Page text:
War in Ukraine results in pronounced effects on plant-based market

25 May 2022

The continued conflict in Ukraine has sparked concern over the future food security in Europe and beyond. A new survey from ProVeg International found that over half of respondents have reported changes in the availability and access to ingredients as a result of the war.

In its survey, the non-profit organisation found that 61% of respondents are experiencing both a shortage of raw ingredients as well as a higher price point for those ingredients they can access.

Higher energy and transportation costs were reported by 64% of those surveyed while 59% thought higher ingredient and energy prices would lead to an increase in product prices. But it is not just the ingredients themselves that are being affected. In the survey, ProVeg found that 69% of companies said it will remain difficult to recruit skilled workers for the sector.

War in Ukraine results in pronounced effects on plant-based market

Known as the ‘breadbasket of Europe,’ Ukraine is a major producer of many of the grains and vegetable oils that are used globally. 

Ukraine alone is responsible for 14% of global corn exports, 15% of barley exports, 51% of sunflower-based vegetable exports and 14% of rapeseed oil exports. This country’s production of these commodities is so essential that the disruption by this war spurred the Food and Agricultural Organisation (FAO) of the United Nations to warn that international food and feed prices may rise by up to 20%.

ProVeg reported similar findings, saying the biggest challenge for companies is the price of raw ingredients since the availability, supply and price of edible oils are acutely affected. As Ukraine is the world’s biggest exporter of sunflower oil, respondents said that sunflower oil was becoming very scarce and alternatives are having to be sourced quickly.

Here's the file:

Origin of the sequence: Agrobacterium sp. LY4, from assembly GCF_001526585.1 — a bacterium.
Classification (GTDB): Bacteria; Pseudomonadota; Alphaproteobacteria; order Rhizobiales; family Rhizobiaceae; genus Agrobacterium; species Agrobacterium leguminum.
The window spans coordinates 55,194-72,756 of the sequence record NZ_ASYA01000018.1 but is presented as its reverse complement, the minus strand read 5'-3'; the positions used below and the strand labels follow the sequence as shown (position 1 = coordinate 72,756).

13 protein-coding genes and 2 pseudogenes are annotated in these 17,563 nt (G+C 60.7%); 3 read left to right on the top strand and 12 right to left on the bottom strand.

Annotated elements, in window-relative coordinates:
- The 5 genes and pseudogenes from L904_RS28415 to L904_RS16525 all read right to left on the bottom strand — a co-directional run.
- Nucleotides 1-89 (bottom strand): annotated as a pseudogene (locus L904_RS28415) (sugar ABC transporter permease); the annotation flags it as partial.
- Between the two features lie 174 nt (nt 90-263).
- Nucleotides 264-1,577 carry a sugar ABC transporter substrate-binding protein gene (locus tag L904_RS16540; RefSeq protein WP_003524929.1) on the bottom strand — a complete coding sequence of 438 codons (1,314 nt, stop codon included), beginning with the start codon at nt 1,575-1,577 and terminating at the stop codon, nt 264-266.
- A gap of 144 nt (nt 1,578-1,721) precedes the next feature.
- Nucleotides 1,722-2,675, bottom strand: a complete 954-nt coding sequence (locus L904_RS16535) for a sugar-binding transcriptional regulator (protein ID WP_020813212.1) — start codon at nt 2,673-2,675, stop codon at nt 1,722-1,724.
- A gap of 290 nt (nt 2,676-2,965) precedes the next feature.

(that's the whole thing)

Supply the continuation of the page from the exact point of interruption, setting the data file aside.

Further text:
ProVeg: Plant-based is the backbone of future EU food system

The European Commission developed the Farm to Fork strategy, a course chartered to create a sustainable food system while protecting biodiversity and ensuring access to food across the economic bloc. This food access strategy is at the heart of the European Green Deal.

However, while the European government is encouraging a move toward more sustainable, plant-based sources of nourishment, ProVeg's survey revealed that 25% of participants said that they would require government support in order to help them tackle the challenges created by the Russian invasion of Ukraine and deliver plant-based products. Another 29% of those surveyed noted they may require support.

In the short term, food security is a priority for many governments. Already prior to this conflict, food security and prices were of concern due to volatile markets and agricultural strains caused by drought and wildfires in Russia

“The crisis comes at a moment when international food markets are already struggling with soaring prices and the continuing fallout from the COVID-19 pandemic,” said Adriana Herrera, chair of the Agricultural Market Information System (AMIS). “Apart from causing humanitarian hardship in the region itself, the crisis risks jeopardising the food security of millions of people around the world who depend on affordable food from international markets for their daily subsistence.”